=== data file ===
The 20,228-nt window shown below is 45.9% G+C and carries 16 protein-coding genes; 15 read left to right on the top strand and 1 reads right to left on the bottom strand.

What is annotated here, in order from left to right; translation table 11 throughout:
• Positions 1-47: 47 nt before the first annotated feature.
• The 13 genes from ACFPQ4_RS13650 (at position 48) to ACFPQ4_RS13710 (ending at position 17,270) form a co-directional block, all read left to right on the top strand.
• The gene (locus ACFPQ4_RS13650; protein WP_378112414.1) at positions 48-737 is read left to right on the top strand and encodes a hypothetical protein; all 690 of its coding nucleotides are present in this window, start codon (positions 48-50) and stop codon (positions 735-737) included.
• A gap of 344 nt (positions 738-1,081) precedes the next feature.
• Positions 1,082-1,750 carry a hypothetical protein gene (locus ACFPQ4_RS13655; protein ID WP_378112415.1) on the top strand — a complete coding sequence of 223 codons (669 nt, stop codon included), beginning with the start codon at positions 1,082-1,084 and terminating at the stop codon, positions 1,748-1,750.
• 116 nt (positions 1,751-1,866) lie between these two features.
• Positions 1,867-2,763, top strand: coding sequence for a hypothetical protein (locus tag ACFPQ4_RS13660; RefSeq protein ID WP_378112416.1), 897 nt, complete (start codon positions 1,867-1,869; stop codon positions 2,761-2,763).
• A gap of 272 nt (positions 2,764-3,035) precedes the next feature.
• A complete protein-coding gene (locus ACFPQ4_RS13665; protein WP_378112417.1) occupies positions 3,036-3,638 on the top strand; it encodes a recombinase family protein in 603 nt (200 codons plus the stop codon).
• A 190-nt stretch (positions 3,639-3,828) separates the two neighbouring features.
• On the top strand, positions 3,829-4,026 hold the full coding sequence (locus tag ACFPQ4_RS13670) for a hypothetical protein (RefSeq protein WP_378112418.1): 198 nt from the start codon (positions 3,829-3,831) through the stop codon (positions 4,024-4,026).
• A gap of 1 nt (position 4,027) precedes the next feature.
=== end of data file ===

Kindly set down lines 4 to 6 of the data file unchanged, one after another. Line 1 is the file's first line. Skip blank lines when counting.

• The 13 genes from ACFPQ4_RS13650 (at position 48) to ACFPQ4_RS13710 (ending at position 17,270) form a co-directional block, all read left to right on the top strand.
• The gene (locus ACFPQ4_RS13650; protein WP_378112414.1) at positions 48-737 is read left to right on the top strand and encodes a hypothetical protein; all 690 of its coding nucleotides are present in this window, start codon (positions 48-50) and stop codon (positions 735-737) included.
• A gap of 344 nt (positions 738-1,081) precedes the next feature.